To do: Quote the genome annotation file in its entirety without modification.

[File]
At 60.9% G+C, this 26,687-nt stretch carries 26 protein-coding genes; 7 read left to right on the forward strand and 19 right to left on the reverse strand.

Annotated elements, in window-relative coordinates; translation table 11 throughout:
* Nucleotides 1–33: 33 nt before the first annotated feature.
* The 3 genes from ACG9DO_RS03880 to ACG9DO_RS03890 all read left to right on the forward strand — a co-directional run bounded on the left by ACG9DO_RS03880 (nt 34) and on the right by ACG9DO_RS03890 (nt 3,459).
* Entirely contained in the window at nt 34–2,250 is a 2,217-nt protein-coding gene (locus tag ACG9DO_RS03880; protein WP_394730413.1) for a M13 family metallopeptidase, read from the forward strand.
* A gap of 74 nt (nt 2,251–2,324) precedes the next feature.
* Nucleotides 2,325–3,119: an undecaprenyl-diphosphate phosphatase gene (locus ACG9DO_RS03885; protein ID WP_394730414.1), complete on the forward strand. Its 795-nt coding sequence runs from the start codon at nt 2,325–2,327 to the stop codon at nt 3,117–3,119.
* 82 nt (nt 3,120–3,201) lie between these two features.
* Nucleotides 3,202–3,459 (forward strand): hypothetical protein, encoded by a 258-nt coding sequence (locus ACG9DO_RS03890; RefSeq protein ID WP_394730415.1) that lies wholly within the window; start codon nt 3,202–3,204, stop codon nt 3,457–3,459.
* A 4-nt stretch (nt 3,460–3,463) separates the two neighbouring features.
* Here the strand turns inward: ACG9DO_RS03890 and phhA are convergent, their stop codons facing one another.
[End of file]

At 60.9% G+C, this 26,687-nt stretch carries 26 protein-coding genes; 7 read left to right on the forward strand and 19 right to left on the reverse strand.

Annotated elements, in window-relative coordinates; translation table 11 throughout:
* Nucleotides 1–33: 33 nt before the first annotated feature.
* The 3 genes from ACG9DO_RS03880 to ACG9DO_RS03890 all read left to right on the forward strand — a co-directional run bounded on the left by ACG9DO_RS03880 (nt 34) and on the right by ACG9DO_RS03890 (nt 3,459).
* Entirely contained in the window at nt 34–2,250 is a 2,217-nt protein-coding gene (locus tag ACG9DO_RS03880; protein WP_394730413.1) for a M13 family metallopeptidase, read from the forward strand.
* A gap of 74 nt (nt 2,251–2,324) precedes the next feature.
* Nucleotides 2,325–3,119: an undecaprenyl-diphosphate phosphatase gene (locus ACG9DO_RS03885; protein ID WP_394730414.1), complete on the forward strand. Its 795-nt coding sequence runs from the start codon at nt 2,325–2,327 to the stop codon at nt 3,117–3,119.
* 82 nt (nt 3,120–3,201) lie between these two features.
* Nucleotides 3,202–3,459 (forward strand): hypothetical protein, encoded by a 258-nt coding sequence (locus ACG9DO_RS03890; RefSeq protein ID WP_394730415.1) that lies wholly within the window; start codon nt 3,202–3,204, stop codon nt 3,457–3,459.
* A 4-nt stretch (nt 3,460–3,463) separates the two neighbouring features.
* Here the strand turns inward: ACG9DO_RS03890 and phhA are convergent, their stop codons facing one another.